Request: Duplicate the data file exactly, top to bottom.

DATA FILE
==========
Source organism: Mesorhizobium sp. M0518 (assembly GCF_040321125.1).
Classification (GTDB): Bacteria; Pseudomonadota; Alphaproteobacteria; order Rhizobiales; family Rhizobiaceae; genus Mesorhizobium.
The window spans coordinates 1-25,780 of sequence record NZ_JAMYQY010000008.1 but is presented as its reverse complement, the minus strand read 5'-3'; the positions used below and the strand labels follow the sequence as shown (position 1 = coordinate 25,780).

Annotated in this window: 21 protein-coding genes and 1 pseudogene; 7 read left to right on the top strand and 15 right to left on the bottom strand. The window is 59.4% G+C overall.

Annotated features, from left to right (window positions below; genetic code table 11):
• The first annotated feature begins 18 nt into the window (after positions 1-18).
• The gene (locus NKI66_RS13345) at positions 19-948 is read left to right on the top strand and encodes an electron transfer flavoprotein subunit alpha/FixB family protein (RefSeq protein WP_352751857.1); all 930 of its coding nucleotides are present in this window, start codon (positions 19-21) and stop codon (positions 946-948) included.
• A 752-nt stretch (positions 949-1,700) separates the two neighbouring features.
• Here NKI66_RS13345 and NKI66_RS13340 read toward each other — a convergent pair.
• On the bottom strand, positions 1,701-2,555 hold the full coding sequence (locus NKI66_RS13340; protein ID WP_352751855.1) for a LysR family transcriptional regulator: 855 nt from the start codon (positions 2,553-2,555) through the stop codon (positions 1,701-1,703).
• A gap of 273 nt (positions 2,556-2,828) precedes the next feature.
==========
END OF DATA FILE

Source organism: Mesorhizobium sp. M0518 (assembly GCF_040321125.1).
Classification (GTDB): Bacteria; Pseudomonadota; Alphaproteobacteria; order Rhizobiales; family Rhizobiaceae; genus Mesorhizobium.
The window spans coordinates 1-25,780 of sequence record NZ_JAMYQY010000008.1 but is presented as its reverse complement, the minus strand read 5'-3'; the positions used below and the strand labels follow the sequence as shown (position 1 = coordinate 25,780).

Annotated in this window: 21 protein-coding genes and 1 pseudogene; 7 read left to right on the top strand and 15 right to left on the bottom strand. The window is 59.4% G+C overall.

Annotated features, from left to right (window positions below; genetic code table 11):
• The first annotated feature begins 18 nt into the window (after positions 1-18).
• The gene (locus NKI66_RS13345) at positions 19-948 is read left to right on the top strand and encodes an electron transfer flavoprotein subunit alpha/FixB family protein (RefSeq protein WP_352751857.1); all 930 of its coding nucleotides are present in this window, start codon (positions 19-21) and stop codon (positions 946-948) included.
• A 752-nt stretch (positions 949-1,700) separates the two neighbouring features.
• Here NKI66_RS13345 and NKI66_RS13340 read toward each other — a convergent pair.
• On the bottom strand, positions 1,701-2,555 hold the full coding sequence (locus NKI66_RS13340; protein ID WP_352751855.1) for a LysR family transcriptional regulator: 855 nt from the start codon (positions 2,553-2,555) through the stop codon (positions 1,701-1,703).
• A gap of 273 nt (positions 2,556-2,828) precedes the next feature.